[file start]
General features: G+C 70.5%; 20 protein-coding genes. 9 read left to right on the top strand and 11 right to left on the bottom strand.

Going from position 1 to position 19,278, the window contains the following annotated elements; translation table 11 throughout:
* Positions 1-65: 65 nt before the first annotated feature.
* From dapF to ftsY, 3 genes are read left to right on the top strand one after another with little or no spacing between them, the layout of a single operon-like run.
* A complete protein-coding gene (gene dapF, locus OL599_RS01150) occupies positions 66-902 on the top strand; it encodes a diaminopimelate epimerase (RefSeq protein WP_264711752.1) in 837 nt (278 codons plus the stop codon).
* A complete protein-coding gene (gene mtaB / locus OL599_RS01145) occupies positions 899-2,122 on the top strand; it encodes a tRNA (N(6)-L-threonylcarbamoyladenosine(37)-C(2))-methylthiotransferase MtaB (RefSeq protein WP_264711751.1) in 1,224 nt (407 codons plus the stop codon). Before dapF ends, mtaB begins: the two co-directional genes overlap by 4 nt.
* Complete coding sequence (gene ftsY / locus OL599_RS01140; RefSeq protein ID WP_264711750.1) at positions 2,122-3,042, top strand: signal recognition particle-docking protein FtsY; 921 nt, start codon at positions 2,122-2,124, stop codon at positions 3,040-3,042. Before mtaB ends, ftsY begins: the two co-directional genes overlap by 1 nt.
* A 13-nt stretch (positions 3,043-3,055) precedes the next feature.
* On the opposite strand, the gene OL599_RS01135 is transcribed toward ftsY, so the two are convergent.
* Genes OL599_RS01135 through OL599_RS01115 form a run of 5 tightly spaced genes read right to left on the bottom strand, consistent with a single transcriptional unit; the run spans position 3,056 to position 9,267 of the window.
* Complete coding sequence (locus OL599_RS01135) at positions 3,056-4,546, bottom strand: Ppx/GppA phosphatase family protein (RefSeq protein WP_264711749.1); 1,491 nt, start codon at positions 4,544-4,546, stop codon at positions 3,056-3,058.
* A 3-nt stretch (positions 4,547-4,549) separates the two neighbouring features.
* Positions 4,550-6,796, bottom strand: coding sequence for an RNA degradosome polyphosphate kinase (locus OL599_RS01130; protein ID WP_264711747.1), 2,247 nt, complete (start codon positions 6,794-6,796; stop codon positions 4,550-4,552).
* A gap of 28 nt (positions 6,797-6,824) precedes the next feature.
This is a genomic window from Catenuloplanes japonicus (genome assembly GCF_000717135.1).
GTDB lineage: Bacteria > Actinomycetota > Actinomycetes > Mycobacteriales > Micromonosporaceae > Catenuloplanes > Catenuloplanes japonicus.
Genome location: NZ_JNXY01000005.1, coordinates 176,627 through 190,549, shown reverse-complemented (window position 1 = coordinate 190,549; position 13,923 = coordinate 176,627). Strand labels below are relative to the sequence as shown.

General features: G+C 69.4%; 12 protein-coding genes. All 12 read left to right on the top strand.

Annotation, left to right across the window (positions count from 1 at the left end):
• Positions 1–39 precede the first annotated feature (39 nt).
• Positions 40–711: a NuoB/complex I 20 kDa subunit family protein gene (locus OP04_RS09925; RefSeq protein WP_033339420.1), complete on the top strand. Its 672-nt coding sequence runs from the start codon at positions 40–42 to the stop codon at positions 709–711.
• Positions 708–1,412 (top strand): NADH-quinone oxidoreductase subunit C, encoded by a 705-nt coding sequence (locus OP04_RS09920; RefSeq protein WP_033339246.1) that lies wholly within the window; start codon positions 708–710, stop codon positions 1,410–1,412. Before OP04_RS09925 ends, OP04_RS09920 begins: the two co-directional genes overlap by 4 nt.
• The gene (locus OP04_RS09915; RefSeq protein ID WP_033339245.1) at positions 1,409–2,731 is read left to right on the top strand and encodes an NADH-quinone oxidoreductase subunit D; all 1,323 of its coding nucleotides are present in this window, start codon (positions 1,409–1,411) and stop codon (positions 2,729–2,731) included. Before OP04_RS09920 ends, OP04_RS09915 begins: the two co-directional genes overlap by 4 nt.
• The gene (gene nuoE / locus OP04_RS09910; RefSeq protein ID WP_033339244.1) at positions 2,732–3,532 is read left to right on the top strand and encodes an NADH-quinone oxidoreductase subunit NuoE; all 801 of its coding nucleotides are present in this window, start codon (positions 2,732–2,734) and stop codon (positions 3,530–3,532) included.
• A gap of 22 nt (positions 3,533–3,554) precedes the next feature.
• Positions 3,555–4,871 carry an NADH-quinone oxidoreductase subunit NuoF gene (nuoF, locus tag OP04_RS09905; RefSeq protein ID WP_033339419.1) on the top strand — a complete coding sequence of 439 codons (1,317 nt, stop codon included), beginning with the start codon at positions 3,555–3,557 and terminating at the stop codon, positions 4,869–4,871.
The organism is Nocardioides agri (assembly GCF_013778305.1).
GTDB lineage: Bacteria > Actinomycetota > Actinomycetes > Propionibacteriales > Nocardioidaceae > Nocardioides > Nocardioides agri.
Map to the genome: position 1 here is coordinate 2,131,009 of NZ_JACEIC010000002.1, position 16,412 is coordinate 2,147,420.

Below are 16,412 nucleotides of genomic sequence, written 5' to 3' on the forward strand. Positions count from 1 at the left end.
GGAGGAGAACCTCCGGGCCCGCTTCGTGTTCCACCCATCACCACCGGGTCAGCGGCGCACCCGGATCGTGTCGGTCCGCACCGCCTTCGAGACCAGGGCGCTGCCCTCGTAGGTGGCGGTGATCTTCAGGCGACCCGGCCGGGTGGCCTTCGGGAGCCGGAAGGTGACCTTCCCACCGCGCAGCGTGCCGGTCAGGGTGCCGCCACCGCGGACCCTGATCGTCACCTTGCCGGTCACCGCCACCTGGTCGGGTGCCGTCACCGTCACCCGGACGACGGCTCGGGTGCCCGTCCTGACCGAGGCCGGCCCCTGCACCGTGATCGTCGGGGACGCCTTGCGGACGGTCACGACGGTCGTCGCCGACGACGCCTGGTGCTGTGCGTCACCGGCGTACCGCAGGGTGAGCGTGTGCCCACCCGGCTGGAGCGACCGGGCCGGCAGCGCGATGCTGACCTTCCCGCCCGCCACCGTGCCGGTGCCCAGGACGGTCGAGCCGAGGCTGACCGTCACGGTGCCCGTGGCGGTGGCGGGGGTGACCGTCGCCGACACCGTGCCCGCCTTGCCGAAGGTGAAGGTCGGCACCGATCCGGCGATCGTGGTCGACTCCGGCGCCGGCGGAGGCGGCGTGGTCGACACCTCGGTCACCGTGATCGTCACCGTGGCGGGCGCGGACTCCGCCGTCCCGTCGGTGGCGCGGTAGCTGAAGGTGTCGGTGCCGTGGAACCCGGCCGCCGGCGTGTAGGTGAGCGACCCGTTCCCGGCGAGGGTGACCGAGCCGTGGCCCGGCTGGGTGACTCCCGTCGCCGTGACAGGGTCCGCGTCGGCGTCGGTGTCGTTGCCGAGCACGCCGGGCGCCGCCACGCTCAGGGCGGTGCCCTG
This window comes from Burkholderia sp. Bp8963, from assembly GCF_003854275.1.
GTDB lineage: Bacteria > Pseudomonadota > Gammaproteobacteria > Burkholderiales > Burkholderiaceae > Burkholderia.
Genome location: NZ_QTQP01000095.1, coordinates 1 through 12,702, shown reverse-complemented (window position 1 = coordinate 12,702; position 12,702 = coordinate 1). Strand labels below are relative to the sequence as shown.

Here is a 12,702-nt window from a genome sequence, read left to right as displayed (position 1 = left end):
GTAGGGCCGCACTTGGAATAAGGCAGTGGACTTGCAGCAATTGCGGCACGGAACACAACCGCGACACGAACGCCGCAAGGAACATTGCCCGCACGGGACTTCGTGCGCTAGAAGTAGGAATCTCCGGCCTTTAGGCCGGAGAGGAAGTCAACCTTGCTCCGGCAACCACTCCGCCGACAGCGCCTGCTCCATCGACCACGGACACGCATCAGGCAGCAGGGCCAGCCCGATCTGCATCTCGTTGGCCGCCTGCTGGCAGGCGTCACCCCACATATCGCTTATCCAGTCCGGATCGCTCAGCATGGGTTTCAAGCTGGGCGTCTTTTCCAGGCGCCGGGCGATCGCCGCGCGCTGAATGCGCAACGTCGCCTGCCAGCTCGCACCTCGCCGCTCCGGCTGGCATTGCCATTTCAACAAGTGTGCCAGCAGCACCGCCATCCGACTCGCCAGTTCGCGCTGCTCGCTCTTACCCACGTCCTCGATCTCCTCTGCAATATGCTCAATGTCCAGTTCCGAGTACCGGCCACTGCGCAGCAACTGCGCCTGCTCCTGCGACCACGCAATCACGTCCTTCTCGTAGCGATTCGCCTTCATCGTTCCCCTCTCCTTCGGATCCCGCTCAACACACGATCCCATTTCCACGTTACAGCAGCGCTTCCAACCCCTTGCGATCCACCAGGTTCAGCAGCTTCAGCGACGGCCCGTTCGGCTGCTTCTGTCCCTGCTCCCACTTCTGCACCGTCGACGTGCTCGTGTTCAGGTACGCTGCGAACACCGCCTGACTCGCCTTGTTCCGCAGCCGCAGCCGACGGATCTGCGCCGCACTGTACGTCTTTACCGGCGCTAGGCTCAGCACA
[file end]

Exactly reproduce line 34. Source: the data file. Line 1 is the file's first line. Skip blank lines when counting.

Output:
Genome location: NZ_QTQP01000095.1, coordinates 1 through 12,702, shown reverse-complemented (window position 1 = coordinate 12,702; position 12,702 = coordinate 1). Strand labels below are relative to the sequence as shown.